License suspended? Here’s how to get it back.

A new law restored driving privileges to 30,000 Virginians whose licenses were previously suspended due to unpaid court fines, but tens of thousands more eligible Virginians must enroll before next year to get their licenses back. Civil rights advocates are concerned that a lack of public awareness over who is eligible and who gets automatically enrolled is causing fewer people than expected to take advantage of the opportunity, the Richmond Times-Dispatch reports.

From July through early August, 7,997 people signed up to get their licenses back. Randy Rollins, the president and founder of Drive to Work, a Richmond-based nonprofit, told the RTD that is “not a great outcome.”

“I think many people have concluded the governor’s amendment has solved all of their problems,” Rollins said. “Whereas we would normally see 40 calls a month, it’s down to 10 or 15. That’s a substantial reduction for us.”

Though the DMV sent 500,000 personalized letters to everyone whose licenses were suspended due to failure to pay court fees or fines, many addresses could be out-of-date, a spokesperson told RTD.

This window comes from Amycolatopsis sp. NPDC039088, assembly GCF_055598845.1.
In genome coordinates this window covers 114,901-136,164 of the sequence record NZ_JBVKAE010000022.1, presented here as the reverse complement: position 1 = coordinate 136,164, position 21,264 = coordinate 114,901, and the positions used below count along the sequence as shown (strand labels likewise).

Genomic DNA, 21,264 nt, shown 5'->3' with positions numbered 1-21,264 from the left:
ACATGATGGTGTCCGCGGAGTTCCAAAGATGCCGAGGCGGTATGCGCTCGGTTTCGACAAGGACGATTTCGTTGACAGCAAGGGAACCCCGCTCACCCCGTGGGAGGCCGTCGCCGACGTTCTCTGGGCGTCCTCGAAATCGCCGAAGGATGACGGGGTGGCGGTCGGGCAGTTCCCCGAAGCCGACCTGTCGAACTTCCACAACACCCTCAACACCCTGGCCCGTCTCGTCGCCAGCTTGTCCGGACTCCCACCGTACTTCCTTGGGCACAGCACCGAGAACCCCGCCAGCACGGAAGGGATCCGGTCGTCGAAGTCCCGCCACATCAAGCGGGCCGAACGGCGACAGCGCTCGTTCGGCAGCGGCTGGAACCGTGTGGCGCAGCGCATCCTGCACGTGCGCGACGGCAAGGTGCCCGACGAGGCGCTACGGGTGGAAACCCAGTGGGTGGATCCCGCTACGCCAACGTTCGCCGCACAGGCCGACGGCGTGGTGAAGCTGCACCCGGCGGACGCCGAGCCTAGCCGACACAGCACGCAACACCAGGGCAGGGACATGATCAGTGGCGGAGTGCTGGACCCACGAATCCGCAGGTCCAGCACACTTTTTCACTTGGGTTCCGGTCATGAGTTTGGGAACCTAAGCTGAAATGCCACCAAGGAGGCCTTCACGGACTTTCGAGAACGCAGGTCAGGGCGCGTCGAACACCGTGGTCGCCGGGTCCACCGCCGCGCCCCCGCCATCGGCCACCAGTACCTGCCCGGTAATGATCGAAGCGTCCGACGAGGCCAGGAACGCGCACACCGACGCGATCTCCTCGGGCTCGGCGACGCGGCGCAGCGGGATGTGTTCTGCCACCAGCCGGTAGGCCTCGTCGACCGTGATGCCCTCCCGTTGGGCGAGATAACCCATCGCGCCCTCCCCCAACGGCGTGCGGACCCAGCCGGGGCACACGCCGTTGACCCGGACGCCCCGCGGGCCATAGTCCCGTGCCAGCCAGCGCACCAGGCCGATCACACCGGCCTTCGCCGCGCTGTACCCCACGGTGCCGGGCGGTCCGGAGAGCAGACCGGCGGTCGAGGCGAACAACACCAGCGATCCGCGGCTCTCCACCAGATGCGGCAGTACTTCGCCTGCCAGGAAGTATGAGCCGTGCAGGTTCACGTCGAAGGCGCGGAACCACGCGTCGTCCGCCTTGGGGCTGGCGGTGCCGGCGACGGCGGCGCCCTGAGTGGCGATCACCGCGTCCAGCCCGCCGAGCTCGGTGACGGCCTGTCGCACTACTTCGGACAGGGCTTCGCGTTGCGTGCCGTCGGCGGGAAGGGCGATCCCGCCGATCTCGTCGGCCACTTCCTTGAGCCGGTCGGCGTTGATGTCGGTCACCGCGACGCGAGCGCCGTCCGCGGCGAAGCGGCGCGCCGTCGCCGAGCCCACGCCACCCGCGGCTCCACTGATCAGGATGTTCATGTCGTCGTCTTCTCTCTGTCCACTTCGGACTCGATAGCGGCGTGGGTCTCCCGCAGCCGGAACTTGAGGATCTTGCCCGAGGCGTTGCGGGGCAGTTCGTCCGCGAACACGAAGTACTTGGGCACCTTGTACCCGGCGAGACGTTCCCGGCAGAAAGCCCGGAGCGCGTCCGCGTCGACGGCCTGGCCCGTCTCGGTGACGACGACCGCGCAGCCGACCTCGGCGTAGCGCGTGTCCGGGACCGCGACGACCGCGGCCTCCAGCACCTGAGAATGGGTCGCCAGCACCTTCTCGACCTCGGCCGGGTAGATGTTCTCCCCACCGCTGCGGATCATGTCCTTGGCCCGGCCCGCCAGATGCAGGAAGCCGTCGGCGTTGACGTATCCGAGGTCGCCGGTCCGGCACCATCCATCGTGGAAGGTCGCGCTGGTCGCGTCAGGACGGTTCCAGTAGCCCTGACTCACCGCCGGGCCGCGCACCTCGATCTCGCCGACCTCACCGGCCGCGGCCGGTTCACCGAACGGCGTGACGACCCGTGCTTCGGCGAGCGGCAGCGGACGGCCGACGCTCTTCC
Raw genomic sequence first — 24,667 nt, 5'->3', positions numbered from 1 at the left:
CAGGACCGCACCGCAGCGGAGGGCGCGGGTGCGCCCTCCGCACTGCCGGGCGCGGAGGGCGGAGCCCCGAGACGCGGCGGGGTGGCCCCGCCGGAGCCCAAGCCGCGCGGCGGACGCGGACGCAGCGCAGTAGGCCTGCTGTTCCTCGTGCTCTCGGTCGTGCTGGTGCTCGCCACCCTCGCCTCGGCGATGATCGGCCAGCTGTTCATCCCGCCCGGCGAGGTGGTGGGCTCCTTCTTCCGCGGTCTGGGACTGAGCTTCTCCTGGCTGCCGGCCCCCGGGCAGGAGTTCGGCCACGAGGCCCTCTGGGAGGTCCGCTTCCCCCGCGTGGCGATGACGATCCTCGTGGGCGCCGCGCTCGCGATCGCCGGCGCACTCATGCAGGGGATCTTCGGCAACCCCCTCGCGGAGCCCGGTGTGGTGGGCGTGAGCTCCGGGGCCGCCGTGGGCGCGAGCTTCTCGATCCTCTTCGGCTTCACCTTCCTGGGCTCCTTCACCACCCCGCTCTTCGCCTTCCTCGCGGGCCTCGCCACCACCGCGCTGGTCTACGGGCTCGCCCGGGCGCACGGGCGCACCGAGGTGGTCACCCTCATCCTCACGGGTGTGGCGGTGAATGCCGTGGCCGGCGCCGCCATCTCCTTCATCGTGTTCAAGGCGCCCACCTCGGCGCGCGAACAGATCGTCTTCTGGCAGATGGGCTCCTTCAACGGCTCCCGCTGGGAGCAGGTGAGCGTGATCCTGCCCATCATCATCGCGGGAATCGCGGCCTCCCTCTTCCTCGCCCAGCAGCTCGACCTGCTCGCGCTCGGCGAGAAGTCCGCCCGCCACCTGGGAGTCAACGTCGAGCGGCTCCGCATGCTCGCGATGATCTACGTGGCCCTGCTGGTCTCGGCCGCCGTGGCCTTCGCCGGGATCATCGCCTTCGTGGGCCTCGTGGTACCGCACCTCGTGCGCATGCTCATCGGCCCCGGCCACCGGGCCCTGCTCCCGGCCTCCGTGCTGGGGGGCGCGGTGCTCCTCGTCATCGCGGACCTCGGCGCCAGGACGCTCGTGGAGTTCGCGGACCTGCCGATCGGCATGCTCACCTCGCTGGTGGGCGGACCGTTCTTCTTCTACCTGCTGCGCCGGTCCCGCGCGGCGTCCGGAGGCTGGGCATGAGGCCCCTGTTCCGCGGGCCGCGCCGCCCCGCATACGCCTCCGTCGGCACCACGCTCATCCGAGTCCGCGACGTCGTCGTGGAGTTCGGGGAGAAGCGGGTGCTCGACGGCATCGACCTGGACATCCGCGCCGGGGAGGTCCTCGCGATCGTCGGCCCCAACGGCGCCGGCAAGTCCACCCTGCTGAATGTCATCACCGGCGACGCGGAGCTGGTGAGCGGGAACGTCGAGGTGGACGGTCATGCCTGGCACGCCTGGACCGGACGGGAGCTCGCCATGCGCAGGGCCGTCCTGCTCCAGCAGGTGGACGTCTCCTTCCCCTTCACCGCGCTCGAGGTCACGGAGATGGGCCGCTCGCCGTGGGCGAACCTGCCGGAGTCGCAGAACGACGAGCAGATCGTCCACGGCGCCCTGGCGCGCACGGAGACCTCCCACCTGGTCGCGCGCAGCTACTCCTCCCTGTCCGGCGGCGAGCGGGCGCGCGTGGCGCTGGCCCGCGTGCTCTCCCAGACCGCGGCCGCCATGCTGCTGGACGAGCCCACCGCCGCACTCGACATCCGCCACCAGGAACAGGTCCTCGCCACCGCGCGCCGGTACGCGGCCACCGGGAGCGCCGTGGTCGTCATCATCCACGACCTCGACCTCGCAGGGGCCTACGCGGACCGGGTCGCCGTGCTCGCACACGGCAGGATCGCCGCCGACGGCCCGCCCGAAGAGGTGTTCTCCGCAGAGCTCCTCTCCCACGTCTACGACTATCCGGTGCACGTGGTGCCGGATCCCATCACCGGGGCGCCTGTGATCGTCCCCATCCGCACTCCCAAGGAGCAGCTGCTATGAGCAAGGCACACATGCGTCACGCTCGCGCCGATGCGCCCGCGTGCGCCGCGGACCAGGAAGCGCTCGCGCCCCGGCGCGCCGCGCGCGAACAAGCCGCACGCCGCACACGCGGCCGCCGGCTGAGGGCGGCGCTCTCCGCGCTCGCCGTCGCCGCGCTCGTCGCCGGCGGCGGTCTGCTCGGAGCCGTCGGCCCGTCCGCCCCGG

Do not assume your license was automatically reinstated.

Drive to Work has a simple message for the public: Don’t assume your license was restored.

The steps for getting your license reinstated vary from person to person. For some, it’s as simple as passing an eye exam and taking a new photo. Others may require a new driving test or proof of permanent residence, according to WHSV.

How to get your license back

  • Make sure your mailing address is up-to-date by visiting dmvNOW.com
  • Obtain a compliance summary, which is a list of requirements that you must satisfy in order to have your license reinstated. There is no charge for this document.
    • The easiest and fastest way to get a compliance summary is online at dmvNOW.com.
    • You can also pick up a compliance summary in person at any Virginia DMV customer service center or by calling the DMV direct telephone line at (804) 497-7100. Deaf and hard of hearing customers can call with the teletypewriter device (TTY) at 1-800-272-9268.
  • Long lines are a given for any trip to the DMV, but the summer is the worst time of year to go. Prepare to wait and call ahead or check online to make sure you have all the required documentation.
  • For additional questions, send a secure email to the Virginia DMV.
  • The drivers’ license reinstatement law expires on June 30, 2020 and there is no guarantee it will be renewed. To make sure you get your license back, begin the process as soon as possible.

The reinstated license law does not forgive people’s legal obligation to pay outstanding court fines and fees. It simply allows them to drive again so they can get to work and provide for their families.